DeSantis, like many trailblazers, gets too-little leading-edge help that would sharpen his thinking and actions.

With DeSantis’s time as governor already drawing short, it becomes increasingly unlikely that he will assert his executive power in Florida in the ways called for by the demanding rules of the Constitution. If DeSantis is president, it could also become unlikely that he would assert his executive power in the national government in these demanding ways.

As governor, DeSantis is living through just how quickly 2,922 days fly by. As president, he would get a fresh new start to make every one of his days count [11].

DeSantis doesn’t have to settle for being the all-time best in a nonperforming field, for only pausing the Progressives’ takeover, or even for only following Reagan in slowing a Great Inflation [12] without slashing governments [13]. DeSantis has the emotional intelligence to be the first person to bring the full promise of the Constitution into practice to severely limit governments, ratcheting up freedom.

DeSantis has surprised us before, and he could surprise us again here. Unfortunately, as of now we have no reason to anticipate that he would [14].


  1. “Joint Governors’ Policy Statement on ESG.” com, 16 Mar. 2023, www.flgov.com/wp-content/uploads/2023/03/Joint-Governors-Policy-Statement-on-ESG-3.16.2023.pdf. Accessed 15 Dec. 2023.
  2. Halaschak, Zachary. “DeSantis Expands Anti-ESG Push in Crusade against ‘Woke’ Investing.” Washington Examiner, 13 Feb. 2023, www.washingtonexaminer.com/restoring-america/faith-freedom-self-reliance/desantis-anti-esg-crusade-woke-investing. Accessed 15 Dec. 2023.
  3. Anthony, James. “rSecession: County-Region Secessions to Form Small-r republican State Governments.” rConstitution.us, 9 Jul. 2021, rconstitution.us/rsecession-county-region-secessions-to-form-small-r-republican-state-governments/. Accessed 15 Dec. 2023.
  4. Lawson, Gary. “The Constitution’s Congress.” Boston University Law Review, vol. 89, no. 2, Apr. 2009, pp. 399-407. 
  5. Anthony, James. “The True Tax.” rConstitution.us, 27 Oct. 2021, rconstitution.us/the-true-tax/. Accessed 15 Dec. 2023.
  6. Cantonwine, Paul. E. “Caught in the Leadership Paradox: Insight from Admiral Rickover.” Nuclear Newswire, 3 July 2014, www.ans.org/news/article-1592/caught-in-the-leadership-paradox/. Accessed 15 Dec. 2023.
  7. Anthony, James. “Vote for Candidates Who Will Shrink the D.C. Bureaucracy, Not Compromise with It.” Daily Caller, 7 Nov. 2022, dailycaller.com/2022/11/07/anthony-vote-for-candidates-who-will-shrink-the-d-c-bureaucracy-not-compromise-with-it/. Accessed 15 Dec. 2023.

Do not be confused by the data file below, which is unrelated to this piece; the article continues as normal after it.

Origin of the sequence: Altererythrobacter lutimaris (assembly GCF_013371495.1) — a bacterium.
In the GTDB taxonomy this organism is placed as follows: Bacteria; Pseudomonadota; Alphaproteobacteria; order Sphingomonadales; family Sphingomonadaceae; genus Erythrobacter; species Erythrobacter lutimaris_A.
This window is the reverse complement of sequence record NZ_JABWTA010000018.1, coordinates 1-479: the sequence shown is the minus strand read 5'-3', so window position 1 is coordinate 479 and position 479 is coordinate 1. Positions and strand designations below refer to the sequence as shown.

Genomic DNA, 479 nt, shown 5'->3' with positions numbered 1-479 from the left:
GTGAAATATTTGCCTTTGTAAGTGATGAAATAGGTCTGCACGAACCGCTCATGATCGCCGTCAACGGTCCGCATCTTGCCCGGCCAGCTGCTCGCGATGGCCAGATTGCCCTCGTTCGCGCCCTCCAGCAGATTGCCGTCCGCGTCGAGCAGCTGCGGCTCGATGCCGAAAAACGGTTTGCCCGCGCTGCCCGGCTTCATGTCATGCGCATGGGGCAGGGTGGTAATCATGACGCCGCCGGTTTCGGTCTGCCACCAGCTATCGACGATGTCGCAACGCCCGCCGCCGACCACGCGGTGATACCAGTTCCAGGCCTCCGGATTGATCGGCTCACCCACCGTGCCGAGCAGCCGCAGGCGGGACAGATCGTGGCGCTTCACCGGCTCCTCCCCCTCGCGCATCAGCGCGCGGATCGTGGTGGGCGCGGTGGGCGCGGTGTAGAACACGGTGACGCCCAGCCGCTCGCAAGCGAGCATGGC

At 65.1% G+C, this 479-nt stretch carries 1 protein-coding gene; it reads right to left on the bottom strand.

8. Anthony, James. “On the Reading of Old Constitutions.” rConstitution.us, 9 Oct. 2021, rconstitution.us/on-the-reading-of-old-constitutions/. Accessed 15 Dec. 2023.
  9. Watkins, William J., Jr. “The Kentucky and Virginia Resolutions: Guideposts of Limited Government.” The Independent Review, vol. 3, no. 3, Winter 1999, pp. 385-411.
  10. Bird, Wendell. “Reassessing Responses to the Virginia and Kentucky Resolutions: New Evidence from the Tennessee and Georgia Resolutions and from Other States.” Journal of the Early Republic, vol. 35, no. 4, Winter 2015, pp. 519-51.
  11. Anthony, James. “The First 1,461 Days of a Constitutionalist President.” rConstitution.us, 8 Jan. 2021, rconstitution.us/the-first-1461-days-of-a-constitutionalist-president/. Accessed 15 Dec. 2023.
  12. Anthony, James. “Gold Is the Solution for Financial Crises, Not Their Cause.” Mises Institute Power & Market Blog, 21 Oct. 2022, mises.org/power-market/gold-solution-financial-crises-not-their-cause. Accessed 15 Dec. 2023.
  13. Anthony, James. “Inflation’s Root Cause, Reagan’s Compromise, and Constitutionalists’ Solution.” rConstitution.us, 4 Feb. 2022, rconstitution.us/inflations-root-cause-reagans-compromise-and-constitutionalists-solution/. Accessed 15 Dec. 2023.
  14. Anthony, James. “Learning from Trump.” rConstitution.us, 2 Sep. 2022, rconstitution.us/learning-from-trump/. Accessed 15 Dec. 2023.

James Anthony is an experienced chemical engineer who applies process design, dynamics, and control to government processes. He is the author of The Constitution Needs a Good Party and rConstitution Papers, the publisher of rConstitution.us, and an author in Western Journal, Daily Caller, The Federalist, American Thinker, Lew Rockwell, American Greatness, Mises Institute, Foundation for Economic Education, and Free the People. For more information, see his about, media, and overview pages.


  1. Be respectful.
  2. Say what you mean. 
    Provide data. Don’t say something’s wrong without providing data. Do explain what’s right and provide data. It’s been said that often differences in opinion between smart people are differences in data, and the guy with the best data wins.  link  But when a writer provides data, the writer and the readers all win. Don’t leave readers guessing unless they go to links or references. 
  3. Credit sources
    Provide links or references to credit data sources and to offer leads.